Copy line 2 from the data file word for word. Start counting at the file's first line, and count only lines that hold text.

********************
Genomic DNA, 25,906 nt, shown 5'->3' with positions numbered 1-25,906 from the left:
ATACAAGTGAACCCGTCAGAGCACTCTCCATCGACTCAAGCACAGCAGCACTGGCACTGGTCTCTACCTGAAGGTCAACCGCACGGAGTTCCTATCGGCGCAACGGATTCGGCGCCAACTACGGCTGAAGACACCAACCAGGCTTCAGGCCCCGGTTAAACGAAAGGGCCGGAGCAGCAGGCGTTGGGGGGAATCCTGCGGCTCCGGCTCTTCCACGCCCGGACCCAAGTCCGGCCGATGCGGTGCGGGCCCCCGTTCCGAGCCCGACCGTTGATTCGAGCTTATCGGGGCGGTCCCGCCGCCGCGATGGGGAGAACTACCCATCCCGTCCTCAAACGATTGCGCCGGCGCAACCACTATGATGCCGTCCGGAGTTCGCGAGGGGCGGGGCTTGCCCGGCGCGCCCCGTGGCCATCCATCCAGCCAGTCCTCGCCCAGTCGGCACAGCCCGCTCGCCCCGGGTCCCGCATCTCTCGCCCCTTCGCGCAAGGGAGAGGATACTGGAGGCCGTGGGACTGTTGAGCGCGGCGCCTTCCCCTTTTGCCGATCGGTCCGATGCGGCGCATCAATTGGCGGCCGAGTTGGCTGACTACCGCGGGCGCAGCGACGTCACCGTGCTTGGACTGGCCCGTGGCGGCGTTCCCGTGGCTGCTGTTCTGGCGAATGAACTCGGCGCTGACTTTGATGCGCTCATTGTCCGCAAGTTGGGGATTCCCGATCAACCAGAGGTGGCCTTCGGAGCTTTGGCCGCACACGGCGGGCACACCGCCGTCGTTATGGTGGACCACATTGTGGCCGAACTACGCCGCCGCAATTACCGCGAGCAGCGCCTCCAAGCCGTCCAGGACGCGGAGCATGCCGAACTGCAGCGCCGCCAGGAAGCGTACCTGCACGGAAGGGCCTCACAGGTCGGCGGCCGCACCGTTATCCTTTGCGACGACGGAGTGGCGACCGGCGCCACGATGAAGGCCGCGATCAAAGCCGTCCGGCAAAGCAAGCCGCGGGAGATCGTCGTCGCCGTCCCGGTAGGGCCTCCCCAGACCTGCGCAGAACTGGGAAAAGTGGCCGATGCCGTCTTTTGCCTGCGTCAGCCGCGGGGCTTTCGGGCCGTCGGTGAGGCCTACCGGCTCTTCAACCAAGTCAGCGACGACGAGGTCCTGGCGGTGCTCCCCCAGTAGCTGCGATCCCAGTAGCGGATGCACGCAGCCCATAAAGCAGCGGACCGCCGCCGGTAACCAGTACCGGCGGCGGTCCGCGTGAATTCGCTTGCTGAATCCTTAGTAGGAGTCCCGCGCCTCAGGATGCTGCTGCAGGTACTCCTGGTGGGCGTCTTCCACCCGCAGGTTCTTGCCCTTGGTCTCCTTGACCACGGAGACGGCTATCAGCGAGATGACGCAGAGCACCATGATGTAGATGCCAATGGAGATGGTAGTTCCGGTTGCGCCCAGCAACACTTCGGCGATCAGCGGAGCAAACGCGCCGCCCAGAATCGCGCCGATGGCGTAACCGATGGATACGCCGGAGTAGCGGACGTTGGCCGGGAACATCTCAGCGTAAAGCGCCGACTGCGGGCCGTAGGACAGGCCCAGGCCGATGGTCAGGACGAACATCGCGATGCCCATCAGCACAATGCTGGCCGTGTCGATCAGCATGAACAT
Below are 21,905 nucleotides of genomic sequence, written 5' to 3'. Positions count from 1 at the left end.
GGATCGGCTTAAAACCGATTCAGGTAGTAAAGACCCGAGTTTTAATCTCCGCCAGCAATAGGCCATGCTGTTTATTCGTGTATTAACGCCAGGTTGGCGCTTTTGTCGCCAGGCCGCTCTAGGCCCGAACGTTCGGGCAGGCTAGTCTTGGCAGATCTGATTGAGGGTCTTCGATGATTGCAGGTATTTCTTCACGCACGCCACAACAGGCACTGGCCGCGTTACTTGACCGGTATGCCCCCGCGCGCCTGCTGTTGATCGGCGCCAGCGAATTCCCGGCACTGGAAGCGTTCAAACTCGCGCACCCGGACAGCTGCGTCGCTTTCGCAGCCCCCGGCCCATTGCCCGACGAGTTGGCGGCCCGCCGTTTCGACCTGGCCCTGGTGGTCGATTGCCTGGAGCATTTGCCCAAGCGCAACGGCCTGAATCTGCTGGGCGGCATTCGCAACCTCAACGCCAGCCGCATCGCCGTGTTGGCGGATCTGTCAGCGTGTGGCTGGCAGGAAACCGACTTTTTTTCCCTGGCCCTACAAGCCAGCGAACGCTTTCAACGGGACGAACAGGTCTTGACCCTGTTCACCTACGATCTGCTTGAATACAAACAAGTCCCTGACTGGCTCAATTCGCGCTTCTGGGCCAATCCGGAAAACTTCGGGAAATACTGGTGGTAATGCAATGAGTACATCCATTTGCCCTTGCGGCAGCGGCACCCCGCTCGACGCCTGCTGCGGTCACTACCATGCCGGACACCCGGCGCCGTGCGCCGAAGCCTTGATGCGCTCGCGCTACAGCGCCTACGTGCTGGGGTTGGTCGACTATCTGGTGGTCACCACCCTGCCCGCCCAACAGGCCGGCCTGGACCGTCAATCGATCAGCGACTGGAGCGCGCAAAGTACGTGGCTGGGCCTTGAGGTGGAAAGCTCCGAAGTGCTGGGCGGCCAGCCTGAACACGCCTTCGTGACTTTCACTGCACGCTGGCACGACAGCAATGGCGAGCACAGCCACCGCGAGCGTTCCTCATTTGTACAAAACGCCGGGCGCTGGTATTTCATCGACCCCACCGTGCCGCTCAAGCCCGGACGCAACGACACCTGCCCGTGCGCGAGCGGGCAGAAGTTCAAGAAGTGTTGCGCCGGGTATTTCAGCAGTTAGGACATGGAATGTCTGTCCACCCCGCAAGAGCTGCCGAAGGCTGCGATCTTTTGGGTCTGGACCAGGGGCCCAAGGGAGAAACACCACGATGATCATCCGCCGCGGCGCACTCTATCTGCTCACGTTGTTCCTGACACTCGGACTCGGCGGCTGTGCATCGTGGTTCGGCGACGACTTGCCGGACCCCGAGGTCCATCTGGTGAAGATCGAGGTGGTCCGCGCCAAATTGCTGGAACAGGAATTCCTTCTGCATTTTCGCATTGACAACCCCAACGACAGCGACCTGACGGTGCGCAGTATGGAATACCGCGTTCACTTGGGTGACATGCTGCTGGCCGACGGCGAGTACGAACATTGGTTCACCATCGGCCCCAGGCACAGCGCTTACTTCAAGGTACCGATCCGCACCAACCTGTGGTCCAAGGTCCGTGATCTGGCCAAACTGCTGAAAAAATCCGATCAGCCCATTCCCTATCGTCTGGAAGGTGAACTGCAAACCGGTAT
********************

ATACAAGTGAACCCGTCAGAGCACTCTCCATCGACTCAAGCACAGCAGCACTGGCACTGGTCTCTACCTGAAGGTCAACCGCACGGAGTTCCTATCGGCGCAACGGATTCGGCGCCAACTACGGCTGAAGACACCAACCAGGCTTCAGGCCCCGGTTAAACGAAAGGGCCGGAGCAGCAGGCGTTGGGGGGAATCCTGCGGCTCCGGCTCTTCCACGCCCGGACCCAAGTCCGGCCGATGCGGTGCGGGCCCCCGTTCCGAGCCCGACCGTTGATTCGAGCTTATCGGGGCGGTCCCGCCGCCGCGATGGGGAGAACTACCCATCCCGTCCTCAAACGATTGCGCCGGCGCAACCACTATGATGCCGTCCGGAGTTCGCGAGGGGCGGGGCTTGCCCGGCGCGCCCCGTGGCCATCCATCCAGCCAGTCCTCGCCCAGTCGGCACAGCCCGCTCGCCCCGGGTCCCGCATCTCTCGCCCCTTCGCGCAAGGGAGAGGATACTGGAGGCCGTGGGACTGTTGAGCGCGGCGCCTTCCCCTTTTGCCGATCGGTCCGATGCGGCGCATCAATTGGCGGCCGAGTTGGCTGACTACCGCGGGCGCAGCGACGTCACCGTGCTTGGACTGGCCCGTGGCGGCGTTCCCGTGGCTGCTGTTCTGGCGAATGAACTCGGCGCTGACTTTGATGCGCTCATTGTCCGCAAGTTGGGGATTCCCGATCAACCAGAGGTGGCCTTCGGAGCTTTGGCCGCACACGGCGGGCACACCGCCGTCGTTATGGTGGACCACATTGTGGCCGAACTACGCCGCCGCAATTACCGCGAGCAGCGCCTCCAAGCCGTCCAGGACGCGGAGCATGCCGAACTGCAGCGCCGCCAGGAAGCGTACCTGCACGGAAGGGCCTCACAGGTCGGCGGCCGCACCGTTATCCTTTGCGACGACGGAGTGGCGACCGGCGCCACGATGAAGGCCGCGATCAAAGCCGTCCGGCAAAGCAAGCCGCGGGAGATCGTCGTCGCCGTCCCGGTAGGGCCTCCCCAGACCTGCGCAGAACTGGGAAAAGTGGCCGATGCCGTCTTTTGCCTGCGTCAGCCGCGGGGCTTTCGGGCCGTCGGTGAGGCCTACCGGCTCTTCAACCAAGTCAGCGACGACGAGGTCCTGGCGGTGCTCCCCCAGTAGCTGCGATCCCAGTAGCGGATGCACGCAGCCCATAAAGCAGCGGACCGCCGCCGGTAACCAGTACCGGCGGCGGTCCGCGTGAATTCGCTTGCTGAATCCTTAGTAGGAGTCCCGCGCCTCAGGATGCTGCTGCAGGTACTCCTGGTGGGCGTCTTCCACCCGCAGGTTCTTGCCCTTGGTCTCCTTGACCACGGAGACGGCTATCAGCGAGATGACGCAGAGCACCATGATGTAGATGCCAATGGAGATGGTAGTTCCGGTTGCGCCCAGCAACACTTCGGCGATCAGCGGAGCAAACGCGCCGCCCAGAATCGCGCCGATGGCGTAACCGATGGATACGCCGGAGTAGCGGACGTTGGCCGGGAACATCTCAGCGTAAAGCGCCGACTGCGGGCCGTAGGACAGGCCCAGGCCGATGGTCAGGACGAACATCGCGATGCCCATCAGCACAATGCTGGCCGTGTCGATCAGCATGAACAT